The Digital PiranesiMain MenuAboutThe Digital Piranesi is a developing digital humanities project that aims to provide an enhanced digital edition of the works of Italian illustrator Giovanni Battista Piranesi (1720-1778).Works and VolumesGenres, Subjects, and ThemesBibliographyGlossary
View of the Piazza della Rotonda
12020-02-28T11:10:20-08:00Zoe Langeref2dd00d773765a8b071cbe9e59fc8bf7c7da399228492Veduta della Piazza della Rotondaplain2021-07-18T14:04:40-07:00Internet Archiveimagepiranesi-ia-vol16-028.jpgJeanne Brittone120651dde677d5cf1fd515358b14d86eb289f11
12018-12-04T15:52:49-08:00View of the Piazza della Rotonda [the Pantheon]25Veduta della Piazza della Rotondaplain2023-06-14T06:50:42-07:00Title: Veduta della Piazza della Rotonda Key: 1. Pantheon fabbricato da Marco Agrippa oggi Santa Maria ad Martyres 2. Fontana con Guglia Egiziaca architettura di Filippo Barigioni 3. Pescaria 4. Palazzo Crescenzi Signature: Presso l’Autore a strada Felice nel Palazzo Tomati vicino alla Trintià de’monti. Signature: 2: Piranesi del(ineavit). sc(ulpsit).Title: View of the Piazza della Rotonda Key: 1. Pantheon constructed by Marcus Agrippa, now Santa Maria ad Martyres 2. Fountain with an Egyptian Spire [obelisk], architecture by Filippo Barigioni 3. Fish market 4. Palazzo Crescenzi Signature: Published by the Author in the Strada Felice in Palazzo Tomati near Trinità de Monti. Signature 2: Drawn and engraved by Piranesi.Any view of a Roman piazza entails an attempt to bring order to chaos. Through emphasis and distortion, this image structures the Piazza della Rotonda in terms of urban space, verbal information, and artistic attribution. The “Rotonda” of the title and this veduta’s ostensible focal point is the Pantheon itself. The ancient temple is cast to right of the image, the bulk of which is devoted instead to the crowds that populate the piazza and the market stalls in the foreground; it appears, John Wilton-Ely notes, “as a background feature to an energetic panorama of Roman street life” (1988, 39). In the sequence of Didot’s edition of the Opere, this image is grouped with other piazzas in the first volume of the Vedute di Roma rather than the series of studies devoted to the Pantheon that appears in the second: its interior is here, here, and here; its exterior here. In the sequence of Piranesi’s own production, this is one of his earlier views, which tend to present their subjects from a distance and include details of eighteenth-century street life. This view imposes legibility on the bustling scene through his selective annotations, and it reshapes the Pantheon’s exterior in a curious distortion.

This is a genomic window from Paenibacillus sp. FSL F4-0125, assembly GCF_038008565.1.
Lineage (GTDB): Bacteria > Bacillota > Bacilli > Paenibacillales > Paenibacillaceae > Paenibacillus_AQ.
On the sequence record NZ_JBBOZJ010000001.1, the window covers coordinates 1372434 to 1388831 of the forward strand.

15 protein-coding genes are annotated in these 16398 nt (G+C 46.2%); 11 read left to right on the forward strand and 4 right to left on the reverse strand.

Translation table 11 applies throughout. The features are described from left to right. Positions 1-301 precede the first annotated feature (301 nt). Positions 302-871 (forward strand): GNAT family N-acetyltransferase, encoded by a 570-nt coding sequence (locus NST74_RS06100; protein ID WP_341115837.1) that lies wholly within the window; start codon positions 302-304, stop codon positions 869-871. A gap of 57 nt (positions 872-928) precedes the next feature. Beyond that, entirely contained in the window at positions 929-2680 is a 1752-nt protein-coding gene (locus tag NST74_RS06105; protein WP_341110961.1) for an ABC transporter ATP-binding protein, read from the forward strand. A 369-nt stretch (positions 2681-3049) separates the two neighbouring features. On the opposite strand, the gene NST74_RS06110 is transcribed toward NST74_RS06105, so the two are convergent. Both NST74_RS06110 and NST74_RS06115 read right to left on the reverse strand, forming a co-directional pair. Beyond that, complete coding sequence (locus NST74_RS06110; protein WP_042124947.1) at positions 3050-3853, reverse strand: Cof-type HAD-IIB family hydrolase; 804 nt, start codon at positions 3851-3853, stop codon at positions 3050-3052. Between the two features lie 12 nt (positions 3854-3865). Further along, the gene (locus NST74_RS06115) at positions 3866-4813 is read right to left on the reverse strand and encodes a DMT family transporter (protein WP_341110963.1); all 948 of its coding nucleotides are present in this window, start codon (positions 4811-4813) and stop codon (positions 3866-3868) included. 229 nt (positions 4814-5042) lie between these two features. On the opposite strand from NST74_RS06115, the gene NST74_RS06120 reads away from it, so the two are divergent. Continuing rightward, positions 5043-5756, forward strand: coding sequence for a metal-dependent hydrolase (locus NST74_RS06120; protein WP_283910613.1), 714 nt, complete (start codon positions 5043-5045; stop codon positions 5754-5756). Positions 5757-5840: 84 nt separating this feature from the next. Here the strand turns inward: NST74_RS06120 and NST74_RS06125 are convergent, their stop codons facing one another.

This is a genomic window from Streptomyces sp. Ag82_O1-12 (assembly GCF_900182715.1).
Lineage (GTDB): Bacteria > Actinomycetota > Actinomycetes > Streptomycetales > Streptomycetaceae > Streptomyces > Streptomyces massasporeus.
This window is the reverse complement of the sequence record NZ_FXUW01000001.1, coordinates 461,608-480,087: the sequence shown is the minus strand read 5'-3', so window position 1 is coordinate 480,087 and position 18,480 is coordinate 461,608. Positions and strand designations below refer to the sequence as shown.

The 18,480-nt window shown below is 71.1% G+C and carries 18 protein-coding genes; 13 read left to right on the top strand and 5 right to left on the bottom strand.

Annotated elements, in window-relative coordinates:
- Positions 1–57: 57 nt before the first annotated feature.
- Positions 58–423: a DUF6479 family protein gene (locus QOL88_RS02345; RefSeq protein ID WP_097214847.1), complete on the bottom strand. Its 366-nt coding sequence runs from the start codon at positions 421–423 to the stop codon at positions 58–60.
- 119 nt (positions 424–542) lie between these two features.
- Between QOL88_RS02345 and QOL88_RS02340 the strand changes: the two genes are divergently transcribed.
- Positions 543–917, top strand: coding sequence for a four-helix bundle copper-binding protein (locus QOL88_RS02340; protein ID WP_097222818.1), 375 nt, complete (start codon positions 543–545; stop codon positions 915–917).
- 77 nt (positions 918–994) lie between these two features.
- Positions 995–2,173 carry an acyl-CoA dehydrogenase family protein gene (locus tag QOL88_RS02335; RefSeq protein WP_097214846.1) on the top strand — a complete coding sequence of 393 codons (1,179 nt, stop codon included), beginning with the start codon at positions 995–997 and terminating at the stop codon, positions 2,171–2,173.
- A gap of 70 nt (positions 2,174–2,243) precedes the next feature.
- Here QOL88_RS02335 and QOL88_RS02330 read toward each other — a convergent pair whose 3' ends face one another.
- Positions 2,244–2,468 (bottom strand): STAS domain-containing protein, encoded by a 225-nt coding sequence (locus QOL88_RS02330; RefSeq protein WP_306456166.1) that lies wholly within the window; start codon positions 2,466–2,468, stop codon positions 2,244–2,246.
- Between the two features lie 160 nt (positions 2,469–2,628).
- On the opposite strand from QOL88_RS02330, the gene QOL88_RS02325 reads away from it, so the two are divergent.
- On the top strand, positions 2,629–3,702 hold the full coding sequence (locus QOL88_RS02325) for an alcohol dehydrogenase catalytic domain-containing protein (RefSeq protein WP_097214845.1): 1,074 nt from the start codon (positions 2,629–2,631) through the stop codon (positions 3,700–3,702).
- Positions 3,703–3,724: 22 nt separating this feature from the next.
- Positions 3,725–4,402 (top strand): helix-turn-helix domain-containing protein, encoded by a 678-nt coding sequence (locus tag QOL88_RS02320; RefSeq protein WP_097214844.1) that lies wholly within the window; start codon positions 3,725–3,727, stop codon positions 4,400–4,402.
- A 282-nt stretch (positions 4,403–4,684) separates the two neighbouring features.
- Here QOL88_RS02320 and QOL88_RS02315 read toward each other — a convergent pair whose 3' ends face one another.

It is not possible to see the extent of the Pantheon that is visible in this view from its vantage point. This distortion could be seen to betray Piranesi’s interests—on fuller display in this veduta from the Campus Martius volume. Additionally, the height of the obelisk is exaggerated, effectively minimizing the Pantheon, which is itself aggrandized in Piranesi’s other etchings (Pinto 2012, 102-3). A point of emphasis in the image above is attribution: the first annotation names Marco Agrippa as the creator of the Pantheon, and the second identifies Filippo Barigioni (1690–1753) as the architect of the piazza’s fountain. In the expanse of the space depicted, though, and in the resulting proportions of the image, it is the fish market, the “pescaria” named in the third annotation, that looms large in the deep shadows of the foreground. Through his visual composition and his combination of word and image, Piranesi makes this veduta very much his own. It combines market-stalls, pedestrians, and carriages as well as consumption, walking, and transportation. Piranesi renders the piazza as a space of activity and mixture whose chaotic juxtapositions are to some extent structured by the information offered in the numbered captions. Despite its visual exaggeration of the rotonda, this veduta above also conveys what Manfredo Tafuri identifies in Piranesi’s works as “a truth ‘beyond the real,’” an irreconcilable tension between antiquity and modernity in which the so-called “‘impure’ Roman forms are such because they are compromised by the dimension of the lived-time of space [and] … the quotidian” (42-3). Piranesi shows us that this image is his own in two ways: it transforms urban activity into legible information, and it suggests that distortions, such as the expansion of the Pantheon’s rotunda, are a potential consequence of both antiquity as it persists in contemporary life and the city as it is made legible in word and image. (JB)
To see this image in the Vedute di Roma, volume 16 of Piranesi’s Opere, click here.